Japan’s Government Pension Investment Fund (GPIF) is big. How big? Well, weighing in at $1.4 trillion, it’s ten times the size of the Canada Pension Plan Investment Board (CPPIB), six times the size of the California Public Employees Retirement System (CalPERS), and two times the size of Norway’s Government Pension Fund – Global (GPFG). So, yeah, the GPIF is big. In fact, it’s the world’s largest institutional investor.
The question, then, is what this size means for the management of the fund. After all, you might be thinking to yourself, “Gosh, a fund this big should be able access the best PE managers in the world! It could grind away on fees and better align interests between itself and its external managers.”
You’d only be partially right.
It’s true that the GPIF can use its size to extract concessions in terms of fees; the average management fees the fund pays are in the low single basis point range. But the fund doesn’t play in the alternatives space at all. Nearly the entire portfolio is managed passively in public markets. This is due, in part, to its mandate, governance and staffing, but it’s also a function of its size.
As Nobusuke Tamaki argues in an interesting new paper on the GPIF, there is a belief that the fund would swamp private markets if it allocated assets there. Consider that a 13% allocation by GPIF to alternatives (which is the average value among funds over $5 billion) would represent an allocation of $180 billion; that’s larger than the entire pool of capital managed by the CPPIB. So, the GPIF has a point here.
(And while you might say that the fund could allocate a smaller portion, is it worth building up the internal capabilities when you’re not allocating enough to even move the dial on the fund’s total return? The governance nerd in me says no.)
Anyway, here’s a blurb from Tamaki’s paper:
“In an illiquid market such as private equity, however, the marginal rate of return is likely to fall as investment increases, since one must then invest in less promising deals. In other words, the law of diminishing rate of returns works more strongly against a large investor in a more illiquid market, where fund size does matter.”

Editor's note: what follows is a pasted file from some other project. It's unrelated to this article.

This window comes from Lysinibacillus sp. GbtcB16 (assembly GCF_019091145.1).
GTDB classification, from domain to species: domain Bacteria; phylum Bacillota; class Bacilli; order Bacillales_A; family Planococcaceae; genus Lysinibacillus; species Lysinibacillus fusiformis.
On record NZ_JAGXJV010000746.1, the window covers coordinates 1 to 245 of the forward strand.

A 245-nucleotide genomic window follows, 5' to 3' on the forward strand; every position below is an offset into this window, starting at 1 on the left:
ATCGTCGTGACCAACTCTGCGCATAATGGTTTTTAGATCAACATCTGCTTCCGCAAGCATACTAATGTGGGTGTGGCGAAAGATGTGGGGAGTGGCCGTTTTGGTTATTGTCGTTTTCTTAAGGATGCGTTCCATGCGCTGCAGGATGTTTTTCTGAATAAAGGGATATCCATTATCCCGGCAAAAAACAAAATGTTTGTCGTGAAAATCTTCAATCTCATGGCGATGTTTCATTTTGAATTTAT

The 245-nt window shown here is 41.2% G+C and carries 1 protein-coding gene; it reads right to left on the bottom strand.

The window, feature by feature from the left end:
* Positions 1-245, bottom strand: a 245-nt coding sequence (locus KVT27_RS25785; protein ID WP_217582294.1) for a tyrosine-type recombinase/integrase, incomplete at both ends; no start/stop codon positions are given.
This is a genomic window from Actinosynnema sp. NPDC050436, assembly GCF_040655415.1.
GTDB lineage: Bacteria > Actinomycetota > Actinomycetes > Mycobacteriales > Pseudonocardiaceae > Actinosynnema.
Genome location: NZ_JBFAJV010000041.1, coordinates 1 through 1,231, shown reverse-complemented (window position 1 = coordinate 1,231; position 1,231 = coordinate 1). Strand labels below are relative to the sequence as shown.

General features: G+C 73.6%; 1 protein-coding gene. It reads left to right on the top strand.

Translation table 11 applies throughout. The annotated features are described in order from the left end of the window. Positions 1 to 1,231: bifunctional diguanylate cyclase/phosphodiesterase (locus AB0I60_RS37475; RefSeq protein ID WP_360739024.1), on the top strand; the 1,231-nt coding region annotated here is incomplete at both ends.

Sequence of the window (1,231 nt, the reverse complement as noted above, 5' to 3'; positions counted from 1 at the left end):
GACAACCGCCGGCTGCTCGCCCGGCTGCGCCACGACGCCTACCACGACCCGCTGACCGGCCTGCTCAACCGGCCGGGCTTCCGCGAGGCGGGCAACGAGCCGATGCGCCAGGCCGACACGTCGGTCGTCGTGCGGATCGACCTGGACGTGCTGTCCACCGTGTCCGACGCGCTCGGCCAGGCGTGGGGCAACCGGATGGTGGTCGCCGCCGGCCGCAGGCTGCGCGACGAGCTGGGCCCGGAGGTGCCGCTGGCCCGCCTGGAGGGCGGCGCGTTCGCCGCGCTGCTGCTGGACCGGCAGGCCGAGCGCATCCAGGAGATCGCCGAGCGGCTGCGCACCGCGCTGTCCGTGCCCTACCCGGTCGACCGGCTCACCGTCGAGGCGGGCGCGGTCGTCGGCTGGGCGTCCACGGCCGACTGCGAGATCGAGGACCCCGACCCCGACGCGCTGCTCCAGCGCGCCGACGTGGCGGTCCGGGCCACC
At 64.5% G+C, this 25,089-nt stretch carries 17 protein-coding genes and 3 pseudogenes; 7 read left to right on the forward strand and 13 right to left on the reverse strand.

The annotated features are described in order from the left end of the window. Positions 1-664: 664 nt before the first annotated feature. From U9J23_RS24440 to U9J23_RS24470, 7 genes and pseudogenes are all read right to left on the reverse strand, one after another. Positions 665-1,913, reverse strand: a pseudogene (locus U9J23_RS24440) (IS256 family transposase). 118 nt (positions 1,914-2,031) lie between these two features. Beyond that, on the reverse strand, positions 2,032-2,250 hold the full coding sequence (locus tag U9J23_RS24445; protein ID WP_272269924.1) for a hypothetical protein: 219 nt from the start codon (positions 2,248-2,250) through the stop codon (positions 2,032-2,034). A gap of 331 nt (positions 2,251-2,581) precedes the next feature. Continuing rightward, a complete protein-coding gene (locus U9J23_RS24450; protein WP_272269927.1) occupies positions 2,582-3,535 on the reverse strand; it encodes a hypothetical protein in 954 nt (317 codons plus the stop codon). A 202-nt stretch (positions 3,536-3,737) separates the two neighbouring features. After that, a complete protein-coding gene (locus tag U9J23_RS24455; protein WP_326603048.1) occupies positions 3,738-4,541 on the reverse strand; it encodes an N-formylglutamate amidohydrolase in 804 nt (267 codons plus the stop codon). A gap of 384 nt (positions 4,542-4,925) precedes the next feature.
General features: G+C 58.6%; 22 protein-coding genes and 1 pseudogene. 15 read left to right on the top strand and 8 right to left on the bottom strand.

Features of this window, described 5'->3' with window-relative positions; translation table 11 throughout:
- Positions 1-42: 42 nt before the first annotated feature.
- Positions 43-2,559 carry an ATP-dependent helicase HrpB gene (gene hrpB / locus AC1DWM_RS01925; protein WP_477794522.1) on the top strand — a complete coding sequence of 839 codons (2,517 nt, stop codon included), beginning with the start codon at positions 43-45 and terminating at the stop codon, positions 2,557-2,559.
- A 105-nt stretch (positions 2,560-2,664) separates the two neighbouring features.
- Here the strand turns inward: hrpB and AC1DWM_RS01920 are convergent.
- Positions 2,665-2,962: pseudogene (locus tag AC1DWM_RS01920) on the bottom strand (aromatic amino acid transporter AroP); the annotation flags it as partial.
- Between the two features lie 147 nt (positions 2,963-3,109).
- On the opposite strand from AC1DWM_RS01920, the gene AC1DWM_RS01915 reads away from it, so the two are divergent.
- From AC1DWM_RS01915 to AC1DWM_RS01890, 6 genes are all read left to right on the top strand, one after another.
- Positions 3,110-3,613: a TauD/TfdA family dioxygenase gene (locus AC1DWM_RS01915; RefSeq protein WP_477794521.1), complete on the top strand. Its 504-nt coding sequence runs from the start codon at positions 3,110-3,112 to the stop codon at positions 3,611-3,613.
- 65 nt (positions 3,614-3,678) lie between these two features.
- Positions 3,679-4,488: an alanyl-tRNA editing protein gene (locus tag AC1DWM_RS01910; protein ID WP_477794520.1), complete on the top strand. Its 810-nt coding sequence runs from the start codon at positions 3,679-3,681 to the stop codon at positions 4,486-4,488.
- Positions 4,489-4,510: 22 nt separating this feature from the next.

You may be more right than you know...
New research by the Pension Consulting Alliance (prepared for CalSTRS) shows clearly that there are diseconomies to scale in the private equity business. So if the size of your fund restricts you to only the biggest PE managers in the world, as it would for GPIF, you may be better off going the route of public equities, especially when you net fees out.
In short, GPIF’s size is a big constraint on its ability to execute an “ideal” investment strategy for a pension reserve fund. And I find that interesting given the debate that Sweden is currently having over the segregation of its national pension capital among a handful of different agencies. In the Swedish case, there is a push to bring the AP Funds, which have roughly $20 billion each in AUM, into a single organization that can take advantage of the economies of scale.
So if $1.4 billion is too big, and $20 billion is too small... what’s the ideal size of an institutional investor? In other words, at what size can a fund build a competent internal team and execute at the highest levels?
I’d say the range is $50 billion to $400 billion. Any smaller and you don’t have the AUM to warrant a big ramp up in internal capabilities. Any larger and it isn’t worth the effort to build up alternatives teams because of the limited capacity in those markets. So given the current size of the GPIF, the management is probably right to focus on public markets. But perhaps the pensioners in Japan would be better off if the GPIF was broken up into a series of smaller funds...